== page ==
If a loved one asks you to be the executor of their estate, think carefully before you take on this responsibility. While you have the option of declining the request, the person reaching out likely considers you to be responsible and detail oriented. An executor of an estate typically helps file paperwork, close accounts and distribute the assets of the deceased.
As an executor of an estate, you’ll need to:
— Locate important documents.
— Request copies of death certificates.
— Make funeral arrangements.
— File the will in probate court if necessary.
— Set up an estate account.
— Notify organizations of the death.
— Pay off debts.
— Manage and distribute assets.
— File a tax return.
Consider the following criteria as you get ready to be an executor of an estate.
What Is an Executor?
An executor is the individual who helps to finalize the finances and assets for a deceased person. As executor of an estate, you’ll ask for copies of the death certificate, notify authorities such as Social Security to stop benefits and may be involved in arranging the funeral. You will need to follow the instructions in the will to administer the estate. You’ll organize the assets, pay off any debts, close accounts like utilities and cable or phone plans and distribute money and possessions to beneficiaries.
The Responsibilities of an Executor
It’s possible that after the death of a loved one, you’ll be asked to act as the executor. If you decide to accept the position, the starting point will be to locate the important documents, including the will. You may have to ask others, such as the loved one’s spouse, for help locating all the necessary information. “As an executor, you’re acting in a fiduciary capacity,” says John Cocklereece, Jr., an attorney at Bell, Davis & Pitt in Winston-Salem, North Carolina. “Your efforts are directed toward the interests of the stakeholders in the estate, principally the creditors and heirs of the estate.” Depending on the size of the estate, you may decide to hire an attorney to help with the legal requirements.
The time commitment required to be an executor can be extensive. If you are asked to be the executor before your loved one passes away, take some time to locate the original will. Read through it to make sure you understand the terms, and be sure to know the locations of the assets and liabilities. Request instructions for finding important documents, and write down account information, including passwords and the answers to security questions. “Have a conversation with the to-be decedent about their desires regarding their estate plan and important family dynamics,” Cocklereece says.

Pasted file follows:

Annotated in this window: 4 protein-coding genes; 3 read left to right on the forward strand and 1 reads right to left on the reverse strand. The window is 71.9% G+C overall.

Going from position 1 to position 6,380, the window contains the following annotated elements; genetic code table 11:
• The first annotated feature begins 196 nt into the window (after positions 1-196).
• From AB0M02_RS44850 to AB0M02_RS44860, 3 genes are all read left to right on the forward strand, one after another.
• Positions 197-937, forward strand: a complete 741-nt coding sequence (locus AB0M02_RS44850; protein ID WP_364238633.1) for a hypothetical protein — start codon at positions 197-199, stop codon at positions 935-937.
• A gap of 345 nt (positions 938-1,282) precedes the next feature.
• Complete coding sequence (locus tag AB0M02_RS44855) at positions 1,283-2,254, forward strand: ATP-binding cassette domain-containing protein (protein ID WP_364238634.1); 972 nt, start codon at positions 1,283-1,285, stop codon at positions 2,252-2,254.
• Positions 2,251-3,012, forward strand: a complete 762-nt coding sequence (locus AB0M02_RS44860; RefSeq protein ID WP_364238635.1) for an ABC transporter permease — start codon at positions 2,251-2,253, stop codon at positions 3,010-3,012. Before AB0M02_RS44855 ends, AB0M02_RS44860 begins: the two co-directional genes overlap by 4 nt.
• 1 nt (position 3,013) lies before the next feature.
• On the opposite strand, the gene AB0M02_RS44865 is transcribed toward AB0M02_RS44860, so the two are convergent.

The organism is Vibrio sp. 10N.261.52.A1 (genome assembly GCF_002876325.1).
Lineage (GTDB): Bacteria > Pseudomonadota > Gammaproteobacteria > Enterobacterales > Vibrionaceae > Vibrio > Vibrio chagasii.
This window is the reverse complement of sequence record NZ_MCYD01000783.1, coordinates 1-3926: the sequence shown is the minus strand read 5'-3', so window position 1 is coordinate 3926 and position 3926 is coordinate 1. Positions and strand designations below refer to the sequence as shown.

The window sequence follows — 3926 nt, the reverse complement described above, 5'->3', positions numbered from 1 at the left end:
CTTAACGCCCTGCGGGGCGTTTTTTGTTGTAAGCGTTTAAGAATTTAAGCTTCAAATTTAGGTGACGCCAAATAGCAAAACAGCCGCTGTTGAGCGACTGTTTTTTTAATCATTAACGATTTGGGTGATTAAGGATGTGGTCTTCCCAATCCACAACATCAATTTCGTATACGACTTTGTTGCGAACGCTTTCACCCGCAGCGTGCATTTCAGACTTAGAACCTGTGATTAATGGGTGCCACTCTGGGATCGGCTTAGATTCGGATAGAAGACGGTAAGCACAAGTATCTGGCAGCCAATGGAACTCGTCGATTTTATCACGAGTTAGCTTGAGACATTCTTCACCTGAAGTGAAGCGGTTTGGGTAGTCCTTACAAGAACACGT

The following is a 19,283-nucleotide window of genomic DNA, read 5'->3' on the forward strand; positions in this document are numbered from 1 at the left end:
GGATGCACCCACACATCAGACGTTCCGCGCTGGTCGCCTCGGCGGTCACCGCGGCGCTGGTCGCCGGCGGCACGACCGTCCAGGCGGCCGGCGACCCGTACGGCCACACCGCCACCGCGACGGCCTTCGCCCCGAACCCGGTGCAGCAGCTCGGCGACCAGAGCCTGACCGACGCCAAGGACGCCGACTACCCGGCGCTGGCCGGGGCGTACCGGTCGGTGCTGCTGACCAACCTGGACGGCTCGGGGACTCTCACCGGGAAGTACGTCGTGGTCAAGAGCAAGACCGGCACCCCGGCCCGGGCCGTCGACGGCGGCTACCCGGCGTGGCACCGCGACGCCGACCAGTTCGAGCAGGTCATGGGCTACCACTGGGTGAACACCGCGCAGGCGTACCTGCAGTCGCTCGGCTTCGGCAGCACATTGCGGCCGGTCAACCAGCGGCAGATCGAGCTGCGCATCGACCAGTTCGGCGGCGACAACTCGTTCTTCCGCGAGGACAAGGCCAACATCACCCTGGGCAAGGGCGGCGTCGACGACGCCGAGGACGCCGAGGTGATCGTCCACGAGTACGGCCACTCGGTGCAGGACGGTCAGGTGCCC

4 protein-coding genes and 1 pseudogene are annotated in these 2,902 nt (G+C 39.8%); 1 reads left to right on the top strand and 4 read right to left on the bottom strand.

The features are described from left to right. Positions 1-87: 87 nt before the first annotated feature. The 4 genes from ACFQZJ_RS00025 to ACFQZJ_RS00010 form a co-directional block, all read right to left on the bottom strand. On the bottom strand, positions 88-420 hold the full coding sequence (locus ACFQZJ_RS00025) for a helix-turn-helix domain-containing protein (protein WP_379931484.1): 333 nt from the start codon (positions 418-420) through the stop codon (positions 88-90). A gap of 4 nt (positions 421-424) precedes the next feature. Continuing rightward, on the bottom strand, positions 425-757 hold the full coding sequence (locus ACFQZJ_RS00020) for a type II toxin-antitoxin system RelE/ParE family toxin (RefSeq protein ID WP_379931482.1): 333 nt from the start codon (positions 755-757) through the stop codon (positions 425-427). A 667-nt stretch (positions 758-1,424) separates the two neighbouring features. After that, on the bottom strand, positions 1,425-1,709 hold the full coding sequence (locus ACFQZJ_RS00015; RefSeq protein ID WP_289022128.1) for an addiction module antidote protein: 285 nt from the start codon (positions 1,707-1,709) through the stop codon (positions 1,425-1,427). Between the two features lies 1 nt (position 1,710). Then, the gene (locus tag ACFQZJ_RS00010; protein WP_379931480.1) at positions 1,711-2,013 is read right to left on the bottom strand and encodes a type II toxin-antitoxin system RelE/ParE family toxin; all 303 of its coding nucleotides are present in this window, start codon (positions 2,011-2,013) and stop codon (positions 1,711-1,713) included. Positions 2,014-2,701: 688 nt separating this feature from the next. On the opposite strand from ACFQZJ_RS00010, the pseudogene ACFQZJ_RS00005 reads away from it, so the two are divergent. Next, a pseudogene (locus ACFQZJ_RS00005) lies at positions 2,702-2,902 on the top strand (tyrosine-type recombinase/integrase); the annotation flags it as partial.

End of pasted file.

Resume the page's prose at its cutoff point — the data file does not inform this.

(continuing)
There are certain requirements that must be met to be an executor of an estate. “A sole executor typically has to be a U.S. citizen, although a noncitizen can act with a U.S. citizen as co-executor,” says Patricia J. Russell, an attorney at Twomey, Latham, Shea, Kelley, Dubin & Quartararo in Riverhead, New York. “Anyone convicted of a felony is not permitted to act as executor, even if they are named in the decedent’s will.” The exact rules vary, depending on the state.
After the death, it typically takes at least six to 12 months to carry out all the administrative work related to the estate. “You will not be working every day on the estate, but there will be times when your attention to estate work is necessary,” Cocklereece says. “If you don’t have the time, don’t agree to serve.”
Executors may be compensated for their work. “Most states have statutory commissions that the executor can collect,” Russell says. “The executor should be aware that these commissions are considered as earned income for their services and must be reported on their personal income tax returns.”
Be Ready for Potential Conflicts
Due to the number of parties involved, complications can arise. Some of those receiving distributions, for instance, may object to the divisions laid out in the will. “If a will bequests unequal amounts to the decedent’s children or disinherits one or more children, the executor should be prepared for an objection to the will,” Russell says. It may be necessary to lock up the house or other possessions until you are ready to distribute them to avoid arguments or having beneficiaries taking items that are not assigned to them, per the instructions in the will.
The emotions that surround the event can also create tension, especially if you were close to the decedent. “Not only are you processing the grief, now you’re taking on a task that is time-consuming,” says Randa Hoffman, founder of Radiant Wealth Planning in Newport Beach, California. It might be difficult to sort through the financial terms and details. “To top it off, you might have siblings and family members that are attacking you for what you’re doing, even if what you’re doing is exactly what you should be doing,” Hoffman says.
Take Care to Be Thorough
Ask for help if tasks seem overwhelming or you don’t understand certain instructions on accounts or the will. Others can oversee details and make sure nothing is missed. In addition to collecting as much information as possible about assets, look in unexpected places. “Go to your state’s unclaimed property website and do a search to see if any assets have been escheated to the state,” Hoffman says. When Hoffman did that for a client whose father had passed away, they found $300,000 in cash waiting to be claimed.
Go through rooms in the home carefully before putting the place up for sale or taking other steps with the property. In one case, “My client found old stock certificates tucked away in the back of their father’s sock drawer,” Hoffman says. A different client found the deed to the home in a bread box. “It’s amazing what people use as their secret hiding spot,” Hoffman says.
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